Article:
Israel prepares for the hydrogen era

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The country wants to integrate hydrogen into its energy industry. Despite domestic production, imports will be necessary. This could open business opportunities for German companies.

Israel wants to integrate hydrogen into its energy industry over the next few years. This could open up numerous business opportunities for German companies. Examples include, in particular, suppliers of systems and technologies for the production, storage, transport and utilisation of hydrogen. Israel is also interested in foreign investment in its hydrogen economy. Cooperation in research and development might see an increase, too.

The Ministry of Energy and Infrastructure has devised a long-term strategy for the development of the hydrogen sector. The planning horizon extends to 2050, but the energy sector is meant to adapt to the use of hydrogen in the next ten years and then expand from there.

It is currently impossible to predict exactly how much hydrogen Israel will need. According to a model from the Ministry of Energy, the minimum annual requirement in 2050 will be 575,000 tonnes, the head of the ministry’s international department, Janet Shalom, explained to Germany Trade and Invest.

However, there are also scenarios according to which demand will be several times higher than the forecast minimum quantity. The development will depend on both technological and economic factors. The electricity sector, the transport sector on land, at sea and in the air as well as industry would be targeted as the most important consumers. In the electricity sector, hydrogen will in any case be used for energy storage.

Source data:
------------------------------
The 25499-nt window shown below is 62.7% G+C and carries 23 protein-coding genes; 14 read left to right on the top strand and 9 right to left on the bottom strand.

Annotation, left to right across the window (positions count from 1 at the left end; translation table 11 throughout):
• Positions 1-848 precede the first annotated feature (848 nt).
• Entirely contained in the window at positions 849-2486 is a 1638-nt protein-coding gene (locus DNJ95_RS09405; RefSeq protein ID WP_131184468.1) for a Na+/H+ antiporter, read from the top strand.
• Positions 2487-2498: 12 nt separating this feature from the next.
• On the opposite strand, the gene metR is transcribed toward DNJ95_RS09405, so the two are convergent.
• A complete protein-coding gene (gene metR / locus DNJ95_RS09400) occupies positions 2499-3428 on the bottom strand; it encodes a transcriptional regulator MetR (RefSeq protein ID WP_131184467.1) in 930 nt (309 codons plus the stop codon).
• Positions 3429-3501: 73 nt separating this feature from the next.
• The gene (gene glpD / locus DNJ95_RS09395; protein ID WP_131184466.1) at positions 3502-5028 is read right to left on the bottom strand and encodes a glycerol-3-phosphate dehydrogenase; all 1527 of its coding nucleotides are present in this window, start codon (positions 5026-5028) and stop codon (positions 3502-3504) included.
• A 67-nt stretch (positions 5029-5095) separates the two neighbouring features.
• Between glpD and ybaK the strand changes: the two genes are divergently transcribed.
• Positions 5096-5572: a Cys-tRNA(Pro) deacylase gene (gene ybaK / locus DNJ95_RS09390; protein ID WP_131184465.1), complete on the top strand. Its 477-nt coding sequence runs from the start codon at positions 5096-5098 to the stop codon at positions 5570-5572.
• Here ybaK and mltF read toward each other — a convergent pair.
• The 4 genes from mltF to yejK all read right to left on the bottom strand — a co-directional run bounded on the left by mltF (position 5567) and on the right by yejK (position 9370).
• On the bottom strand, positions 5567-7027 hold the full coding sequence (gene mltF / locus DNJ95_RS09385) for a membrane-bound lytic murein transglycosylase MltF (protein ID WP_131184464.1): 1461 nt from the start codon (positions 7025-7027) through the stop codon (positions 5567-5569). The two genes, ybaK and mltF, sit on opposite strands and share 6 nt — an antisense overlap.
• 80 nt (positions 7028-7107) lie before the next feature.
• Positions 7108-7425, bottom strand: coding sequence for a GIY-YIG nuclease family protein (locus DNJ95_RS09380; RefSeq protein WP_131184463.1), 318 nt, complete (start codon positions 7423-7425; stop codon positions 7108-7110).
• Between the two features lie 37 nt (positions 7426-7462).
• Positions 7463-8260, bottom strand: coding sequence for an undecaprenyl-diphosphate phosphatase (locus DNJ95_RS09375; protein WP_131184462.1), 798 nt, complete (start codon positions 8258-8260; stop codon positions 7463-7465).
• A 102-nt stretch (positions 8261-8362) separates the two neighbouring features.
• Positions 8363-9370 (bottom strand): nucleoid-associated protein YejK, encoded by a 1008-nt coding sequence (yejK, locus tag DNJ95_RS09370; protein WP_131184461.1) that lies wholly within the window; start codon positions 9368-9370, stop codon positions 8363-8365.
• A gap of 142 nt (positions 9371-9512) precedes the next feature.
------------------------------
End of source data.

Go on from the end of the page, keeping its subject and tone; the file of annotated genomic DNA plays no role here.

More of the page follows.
Israel would like to produce hydrogen itself. One possibility is carbon-free production using renewable energies. In Israel’s case, this is almost synonymous with photovoltaics. An alternative would be the production of hydrogen using domestic natural gas reserves with simultaneous carbon capture.

Despite plans for domestic production, the Ministry of Energy assumes that Israel will have to import hydrogen. The India-Middle East-Europe Economic Corridor (IMEC) would be an interesting transport route for Israel.

According to Janet Shalom, the IMEC could also give new impetus to the planned EastMed submarine pipeline from the eastern Mediterranean to Europe. The original plan was to use the pipeline – which is yet to be built – for natural gas transport. However, according to the ministry, it could also be used to transport hydrogen from the Gulf States to Europe via Israel.

Israel is interested in international cooperation in the field of research and development for the hydrogen economy. Foreign companies have access to an Israeli ecosystem for this purpose, which includes universities as well as companies. Foreign investment in the development of the hydrogen sector is possible and welcome. The Ministry of Energy is prepared to share information with foreign companies that offer expertise for the development of the Israeli hydrogen economy or wish to acquire Israeli technology.

Source and full article: Germany Trade and Invest (in German)